After he left the home of Elizabeth and Zechariah, John headed into the wilderness. We usually call him John the Baptist or John the Baptizer, but we could just as well call him John of the Wilderness. It was in the wilderness that he caught an alternate vision for how his people might make their way in the world.
And oh did they need an alternate vision. John’s people, those in Judea at least, lived entirely within the bounds of the Roman Empire. The independence enjoyed by their recent ancestors under the Hasmonian dynasty had been swept off the board.
Judea was a client state, enjoying only as much freedom as Rome saw fit to give. To pacify the restless Jews, the Romans had installed Herod. The man was a supposedly a convert to Judaism. However, neither his life, not that of his sons, showed much evidence of such a conversion.
Roman forces were garrisoned in Jerusalem under the command of the local governor. They were there to keep the peace and keep the taxes flowing to Rome. That was money that funded things like the Twelfth Thunderbolt Legion, based in nearby Syria. Years later that force would sweep through Judea in an effort to put down a massive revolt.
But in John’s day the political pressure fractured the Jewish population of Judea into competing parties: some advocating for outright political rebellion; some for a compromise, a Roman-Jewish synthesis that meant little but didn’t offend the major powers; others advocated for turning the faith into something private and personal, a faith stripped of its political edge. Some in these political parties literally had knives out for the others.
It was in that context that John spoke: a voice from the wilderness. His voice cut across the assumed options. It was a tenacious voice, a preparatory voice. It was a voice calling for a new course, what he called repentance, a voice conveying God’s tender mercy, what he called forgiveness. It was a voice of neither capitulation nor rebellion. Neither leaving things as they were, nor forcing change. It was the voice of good news and tender mercy.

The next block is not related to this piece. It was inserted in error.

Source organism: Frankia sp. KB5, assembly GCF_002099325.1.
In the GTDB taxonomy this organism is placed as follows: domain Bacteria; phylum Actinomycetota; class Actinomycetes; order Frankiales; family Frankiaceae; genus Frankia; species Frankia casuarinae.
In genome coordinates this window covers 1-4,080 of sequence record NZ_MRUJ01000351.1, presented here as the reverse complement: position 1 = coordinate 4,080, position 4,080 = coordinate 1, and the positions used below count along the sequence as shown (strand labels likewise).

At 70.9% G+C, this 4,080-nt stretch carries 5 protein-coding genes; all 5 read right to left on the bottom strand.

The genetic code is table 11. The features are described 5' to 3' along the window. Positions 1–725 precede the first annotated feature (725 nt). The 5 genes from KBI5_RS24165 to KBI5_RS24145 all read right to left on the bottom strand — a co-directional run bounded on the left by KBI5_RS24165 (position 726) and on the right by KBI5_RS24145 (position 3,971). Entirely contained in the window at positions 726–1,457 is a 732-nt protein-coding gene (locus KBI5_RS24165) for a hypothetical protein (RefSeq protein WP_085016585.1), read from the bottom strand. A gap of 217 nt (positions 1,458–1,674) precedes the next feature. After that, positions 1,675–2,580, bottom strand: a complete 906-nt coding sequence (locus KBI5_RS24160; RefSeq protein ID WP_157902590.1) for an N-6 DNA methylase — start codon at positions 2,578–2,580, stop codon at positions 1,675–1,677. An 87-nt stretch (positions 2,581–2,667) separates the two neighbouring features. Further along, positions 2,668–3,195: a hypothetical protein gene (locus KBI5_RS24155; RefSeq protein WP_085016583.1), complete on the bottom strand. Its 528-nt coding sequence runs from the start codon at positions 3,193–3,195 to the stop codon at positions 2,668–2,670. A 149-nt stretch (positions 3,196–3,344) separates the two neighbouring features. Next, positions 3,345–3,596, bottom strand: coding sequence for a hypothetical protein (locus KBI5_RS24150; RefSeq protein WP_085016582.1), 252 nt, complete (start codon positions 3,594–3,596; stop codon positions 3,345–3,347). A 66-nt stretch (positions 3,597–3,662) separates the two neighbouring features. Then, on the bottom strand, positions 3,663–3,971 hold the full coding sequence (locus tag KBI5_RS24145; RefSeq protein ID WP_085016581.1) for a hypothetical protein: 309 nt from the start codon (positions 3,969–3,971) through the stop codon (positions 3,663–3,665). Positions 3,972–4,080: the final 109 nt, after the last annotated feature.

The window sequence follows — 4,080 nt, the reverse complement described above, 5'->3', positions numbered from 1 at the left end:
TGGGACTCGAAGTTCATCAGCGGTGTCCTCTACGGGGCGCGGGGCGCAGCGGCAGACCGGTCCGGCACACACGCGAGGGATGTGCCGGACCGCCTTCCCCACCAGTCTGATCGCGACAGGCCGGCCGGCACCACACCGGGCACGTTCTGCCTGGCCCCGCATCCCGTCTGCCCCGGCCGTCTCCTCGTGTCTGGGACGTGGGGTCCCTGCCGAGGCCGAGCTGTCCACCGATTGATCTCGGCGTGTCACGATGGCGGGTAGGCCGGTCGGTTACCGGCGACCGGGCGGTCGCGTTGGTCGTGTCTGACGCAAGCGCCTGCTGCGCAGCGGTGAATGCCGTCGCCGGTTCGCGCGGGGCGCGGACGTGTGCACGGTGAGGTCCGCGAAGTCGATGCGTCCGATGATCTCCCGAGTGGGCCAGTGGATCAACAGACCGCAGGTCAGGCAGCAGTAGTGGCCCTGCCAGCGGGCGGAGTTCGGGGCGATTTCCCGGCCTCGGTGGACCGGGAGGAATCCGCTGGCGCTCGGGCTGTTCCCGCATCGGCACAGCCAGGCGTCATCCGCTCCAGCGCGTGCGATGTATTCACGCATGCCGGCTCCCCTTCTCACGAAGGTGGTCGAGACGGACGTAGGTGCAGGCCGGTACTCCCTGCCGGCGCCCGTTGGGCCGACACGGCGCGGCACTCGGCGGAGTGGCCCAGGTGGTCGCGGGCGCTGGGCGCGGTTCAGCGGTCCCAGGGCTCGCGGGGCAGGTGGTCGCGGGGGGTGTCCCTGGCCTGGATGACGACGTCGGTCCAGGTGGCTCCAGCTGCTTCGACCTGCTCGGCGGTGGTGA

I sometimes recall the day, more than a decade ago, my wife and I drove a rented truck through northern Ontario, highway 17. What I remember most is a sound: a little thunk, one and then another, then more and more until it sounded like heavy rain on a steel roof.
It was the sound of our truck smashing the bodies of small creatures—dragonflies.
The dragonfly is a beautiful creature. If you take the time to look at one closely you’ll see its iridescent body and clear wings. It’s a carnivore, named “Anisoptera” for the fact that it has two sets of wings, those in the back larger than those in the front. If you look closely you’ll notice that it’s head is mostly eyes, two massive compound eyes, sort of like thousands of immobile lenses set side-by-side.
The dragonflies had swarmed over the road for some unknown reason, and as we rolled along we killed them by the dozens, or probably by the hundreds, maybe by the thousands. We were simply trying to move our belongings from one side of the country to another. But we became killers. What was the other option, stay where there were no jobs?
Yes, making our way in the world is difficult business. And the prominent voices often make it seem like we only ever have two options: do nothing at all or become pugnacious. Peace as withdrawal or peace through the crosshairs of a drone. Saying nothing or ranting damnation in bold font.
But the bridge that Zechariah saw, the way from where we are to where we wish to be, is made of God’s tender mercy of God. This is something for which we wait and hope, especially in Advent. It is, I think, also something we live. By grace we live out of God’s tender mercy; by grace we live out God’s tender mercy. This is making our way in the world by waiting on God, by peacebleness, by strength, by wisdom and by gentleness.